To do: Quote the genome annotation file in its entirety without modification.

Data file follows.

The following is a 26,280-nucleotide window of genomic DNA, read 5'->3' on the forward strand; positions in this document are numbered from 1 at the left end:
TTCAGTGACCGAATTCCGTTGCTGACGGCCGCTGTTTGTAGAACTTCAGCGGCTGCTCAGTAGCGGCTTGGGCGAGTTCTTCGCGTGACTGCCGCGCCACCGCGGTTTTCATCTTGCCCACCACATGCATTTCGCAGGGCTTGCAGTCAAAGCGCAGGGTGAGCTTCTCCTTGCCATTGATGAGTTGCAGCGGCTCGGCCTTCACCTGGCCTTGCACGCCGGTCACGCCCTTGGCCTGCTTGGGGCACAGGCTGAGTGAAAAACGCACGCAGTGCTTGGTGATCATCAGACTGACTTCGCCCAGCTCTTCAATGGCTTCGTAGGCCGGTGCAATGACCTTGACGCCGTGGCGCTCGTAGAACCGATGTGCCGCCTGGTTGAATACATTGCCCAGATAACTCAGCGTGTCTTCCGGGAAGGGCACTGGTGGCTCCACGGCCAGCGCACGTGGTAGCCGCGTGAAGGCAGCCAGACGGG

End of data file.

The following is a 26,280-nucleotide window of genomic DNA, read 5'->3' on the forward strand; positions in this document are numbered from 1 at the left end:
TTCAGTGACCGAATTCCGTTGCTGACGGCCGCTGTTTGTAGAACTTCAGCGGCTGCTCAGTAGCGGCTTGGGCGAGTTCTTCGCGTGACTGCCGCGCCACCGCGGTTTTCATCTTGCCCACCACATGCATTTCGCAGGGCTTGCAGTCAAAGCGCAGGGTGAGCTTCTCCTTGCCATTGATGAGTTGCAGCGGCTCGGCCTTCACCTGGCCTTGCACGCCGGTCACGCCCTTGGCCTGCTTGGGGCACAGGCTGAGTGAAAAACGCACGCAGTGCTTGGTGATCATCAGACTGACTTCGCCCAGCTCTTCAATGGCTTCGTAGGCCGGTGCAATGACCTTGACGCCGTGGCGCTCGTAGAACCGATGTGCCGCCTGGTTGAATACATTGCCCAGATAACTCAGCGTGTCTTCCGGGAAGGGCACTGGTGGCTCCACGGCCAGCGCACGTGGTAGCCGCGTGAAGGCAGCCAGACGGG